Chess Assistant's use of tablebases can sometimes be confusing to new users. So in this article, I'd like to take some time to discuss how tablebases are used within the program. I will also provide some useful tips for those that are having trouble getting things set up.
Tablebases are special files that can be used to help chess engines in the endgame phase. There are three ways to get a hold of a set of Tablebases. One way is to download them - but be warned that a full five-piece set of tablebases can be a very long download indeed (measured in days or weeks, depending on connection speed). The second way is to generate them, but this requires a significant amount of processing time, depending on your computer. The third way is to simply purchase a set of CDs from one of the chess software manufacturers. Chess Assistant (and most winboard engines) employ the Nalimov format, so be sure to check if the set you are getting is the proper format.
Ok, let's assume you have the Convekta CDs, which come with their own install program. The program should prompt you for a directory to store the files in. Make sure that you pick a directory with sufficient space for all the tablebase files. The install program copies all the tablebase information to your hard drive, so it could take a while if you have a slow drive.
Usually the install goes off without incident. However if it doesn't, or if you've used tablebases from another source, then you need to configure the tablebase locations manually. So make a note of the directory that you used to store the tablebase files, because you will need it in the steps that follow.
Before I continue on with the discussion, I need to explain something about tablebase usage. In CA, there are several different locations for configuring tablebase settings. The very first place that you want to install tablebase support is in the engines setup dialog box. Click on "Engines" menu entry in the Chess Assistant window. Then select "Engines Setup" (at the bottom of the menu list).
You will then see the engines setup dialog box. On the right hand side of the dialog is a place to specify the location of the tablebase files. Click on the button with the ellipses on it. You should then see another dialog box that will allow you to specify the location, or path to the tablebase files. Navigate to the folder that you installed the tablebases to, and click the "OK" button. You should now see the path entered in the dialog box.
If you've done this correctly, it will configure tablebases for all the prepackaged Chess Assistant engines. However, if you should find that any of them are not accessing the tablebase data properly, you can set the tablebases manually for each engine.
Before doing this, it is helpful to select and copy the path that is entered into the engines setup dialog. If you don't know how to do this, then don't worry, just write it down. To configure Tiger, go back to the engines setup dialog box. Only this time, select Tiger by single clicking on it (see figure). In this example, I have clicked on Tiger 15. Then select the "Personalities" button from the bottom of the window.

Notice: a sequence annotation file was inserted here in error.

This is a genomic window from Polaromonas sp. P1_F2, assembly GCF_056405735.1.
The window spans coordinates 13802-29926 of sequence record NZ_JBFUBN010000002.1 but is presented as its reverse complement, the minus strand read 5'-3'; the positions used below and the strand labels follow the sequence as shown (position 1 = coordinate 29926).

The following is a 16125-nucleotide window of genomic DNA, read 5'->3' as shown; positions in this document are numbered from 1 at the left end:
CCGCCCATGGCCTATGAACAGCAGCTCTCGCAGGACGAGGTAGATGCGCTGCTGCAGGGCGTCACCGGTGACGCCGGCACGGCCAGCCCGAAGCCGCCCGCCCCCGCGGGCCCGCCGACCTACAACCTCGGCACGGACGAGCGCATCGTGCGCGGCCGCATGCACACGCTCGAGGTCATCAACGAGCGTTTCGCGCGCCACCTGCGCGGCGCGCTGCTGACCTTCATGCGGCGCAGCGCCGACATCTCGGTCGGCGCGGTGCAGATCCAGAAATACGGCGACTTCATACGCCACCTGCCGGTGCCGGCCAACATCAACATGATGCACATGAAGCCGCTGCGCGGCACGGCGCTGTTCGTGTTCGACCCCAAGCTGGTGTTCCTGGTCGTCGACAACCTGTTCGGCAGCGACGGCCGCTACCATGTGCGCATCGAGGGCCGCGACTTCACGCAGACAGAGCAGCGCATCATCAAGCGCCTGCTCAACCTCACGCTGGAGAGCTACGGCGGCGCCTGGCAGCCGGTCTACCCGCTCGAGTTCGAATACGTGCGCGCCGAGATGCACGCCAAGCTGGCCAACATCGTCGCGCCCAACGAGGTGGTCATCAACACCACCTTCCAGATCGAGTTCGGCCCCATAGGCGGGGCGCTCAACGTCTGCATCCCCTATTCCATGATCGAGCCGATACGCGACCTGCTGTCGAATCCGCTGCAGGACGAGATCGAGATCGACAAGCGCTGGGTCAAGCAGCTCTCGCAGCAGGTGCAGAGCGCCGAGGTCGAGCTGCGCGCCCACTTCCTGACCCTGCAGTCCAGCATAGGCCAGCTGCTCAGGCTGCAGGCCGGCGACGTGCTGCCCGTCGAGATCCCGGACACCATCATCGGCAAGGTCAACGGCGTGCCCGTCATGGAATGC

You should now have both Tiger and the internal tablebase engine configured. Any engine that ships with CA will have an entry in the personalities dialog for the tablebase path. They should all be configured properly, assuming that you configure the CA tablebase engine first. If not, you can simply follow the same procedure that was outlined for Tiger. If you are trying to configure tablebase usage for a winboard engine, then you may have to edit some initialization files that are used specifically for the engine in question. Discussing this is beyond the scope of this article, since the procedure varies from engine to engine.
Incidentally, once the tablebase engine is configured in the Engines setup dialog, you will notice that you now have another chess engine available for analysis. It will appear along with the other engines listed in the dialog, at the very bottom (see figure).
If you start it in infinite analysis mode, you will notice that this engine only provides analysis when the proper number of pieces are on the board. For example, if you have installed five-man tablebase files, you will only see analysis when there are five or fewer men on the board (this includes kings). This is normal, and is the way the engine is supposed to work.
In general though, you should not need to use the CA tablebase engine, unless none of your other engines have tablebase support. This should not really happen in day to day use, since all the Tiger engines that come with CA 6.1 on, can use the tablebases.
In this article, I've discussed the installation of tablebase files within CA. Note that there are multiple places in which tablebase locations can be configured. The best configuration procedure starts with setting up the CA tablebase engine first. In normal usage, you should not need this engine, since tablebase support is built-in to Tiger. However, it pays to set it up first since it makes engine configuration faster.